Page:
Gift: But it would be a train wreck, we would both be unhappy and it would cost us the good we have. I think a lot of people don't understand that. They are like, why are you friends with your ex? And the answer is because we should never have married. We have exceeded.

Lisa: Most of all, we are usually mistaken for siblings.

Gift: Yeah what's creepy because we naturally have that romantic past, right?

Lisa: Right right.

Gift: It is clear that people can see that we have a close relationship. And they don't just want to say, well, these two are friends or co-workers etc because they feel like this is another step. But whenever we correct it and say, yes, you are right, you took it in. We're very, very close. Lisa was my ex-wife. We're just best friends now. This is where the questions come into play.

Lisa: Yeah, that confuses people.

Gift: We've already discussed the negatives. The negatives are a bummer. I'm sorry people react this way, but we get a lot of people who are naturally curious. How did you do that?

Lisa: I also get a lot of people who are almost a confessional. You know where they're going, I'm actually friends with my ex too, but they take you aside and tell you it's a secret. They don't just say it like that, oh yeah Oh that's interesting. You know, or even. Oh, that's unusual. You know my ex husband and I are very you know they are like, well, you know, or the number one thing that happens is people tell me, well, I think that makes sense . I know so and so. And even after their divorce, she helped him through cancer. It's always like this. She always helped him. And it's always cancer. It is never a man who helps a woman do something. There is always a woman to help a man through cancer. That's number one that people say to me. It is strange. So just let them know that you have cancer.

Gift: I am great. Great.

Lisa: I'm just telling you.

Gift: I like, I don't have enough problems, I

Lisa: Number one is. Oh yeah, I knew a couple who cared for him through cancer and number two is, oh, I share this deep secret too. Let me share it with you now.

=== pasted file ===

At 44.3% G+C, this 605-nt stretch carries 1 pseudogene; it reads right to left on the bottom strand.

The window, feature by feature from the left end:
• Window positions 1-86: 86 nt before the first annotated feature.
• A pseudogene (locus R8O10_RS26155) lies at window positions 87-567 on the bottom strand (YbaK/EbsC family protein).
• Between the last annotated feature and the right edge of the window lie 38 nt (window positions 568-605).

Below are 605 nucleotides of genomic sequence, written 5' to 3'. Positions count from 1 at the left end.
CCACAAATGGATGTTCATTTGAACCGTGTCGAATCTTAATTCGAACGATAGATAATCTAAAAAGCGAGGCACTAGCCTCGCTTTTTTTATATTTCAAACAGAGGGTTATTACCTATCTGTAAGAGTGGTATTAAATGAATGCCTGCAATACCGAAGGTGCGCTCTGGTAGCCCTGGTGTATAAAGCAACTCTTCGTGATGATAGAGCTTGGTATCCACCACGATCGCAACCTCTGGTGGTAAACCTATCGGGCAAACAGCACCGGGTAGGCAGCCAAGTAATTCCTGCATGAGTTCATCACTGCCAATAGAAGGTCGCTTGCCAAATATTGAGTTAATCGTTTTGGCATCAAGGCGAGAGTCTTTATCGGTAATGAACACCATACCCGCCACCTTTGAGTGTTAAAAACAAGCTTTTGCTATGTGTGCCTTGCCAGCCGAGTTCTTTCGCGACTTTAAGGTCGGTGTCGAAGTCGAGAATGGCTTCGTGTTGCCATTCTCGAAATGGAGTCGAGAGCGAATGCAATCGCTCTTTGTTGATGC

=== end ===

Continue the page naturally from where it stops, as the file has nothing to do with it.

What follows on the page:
Gift: It really reminds me of when I give a speech and then when I come off the stage people pull me aside and say, you know, I also have bipolar or mental illnesses. And they want to tell me their story.

Lisa: Right, yes, it reminds me exactly of that. Because they feel like only you can understand, because they think the story is so incredibly unique that they can't just share it daily that they have found this kindred spirit.

Gift: Okay, okay with all of this, but I still feel like you're kind of dropping the question Lisa. How did we get here?

Lisa: You know I was trying to think about it.

Gift: How did we get from a married couple to a divorced couple to BFFs? It's a strange journey.

Lisa: I don't find it so strange, part of it is on TV, people have been married and divorced for years and then never speak to each other again. In real life, you're not just breaking a long-term relationship and being out of touch forever. Their lives are intertwined. You have the same group of friends. Maybe you work together, you have children, you own property together. You live in the same city. In real life, cutting off a cold turkey is not that easy.

Gift: Ok, but it's not that hard and look, we don't have kids and we didn't have an intertwined group of friends.

Lisa: We lived in the same city.

Gift: Of course, a city with 1.2 million inhabitants. Did you think we'd meet at Tastee-Freez or McDonald & # 39; s? They always say the McDonald & # 39; s in small towns. Did you think we'd go get fish? I feel really bad now because all of our listeners in small towns will be sending us hate mail. I apologize.

Lisa: No, because they know that I am one of you and that Gabe is a city that he does not understand.

Gift: That is not true. I grew up in a small town in Pennsylvania.

Lisa: No, you are not a second generation city anyway.

Gift: That is, one that is just offensive.

Lisa: This is true.

Gift: My senior year had 29 children. How many did your senior year have? I miss you from a small town and I don't.

Lisa: Gabe grew up in Columbus but moved to a small town to finish high school.

Gift: Yes,

Lisa: I'm just saying yes.

Gift: My mother grew up in the city where she got pregnant in the back of a car after watching a soccer game on Valentine's Day. How much more small town land can you get than I imagined? It was a Dodge Charger, people. It was so stereotypical in 1996. I'm pretty sure Foreigner was on the radio.

Lisa: You mean 1976.

Gift: What did i say

Lisa: 1996.

Gift: I am old that is

Lisa: Yes,

Gift: When I graduated from high school.

Lisa: I know.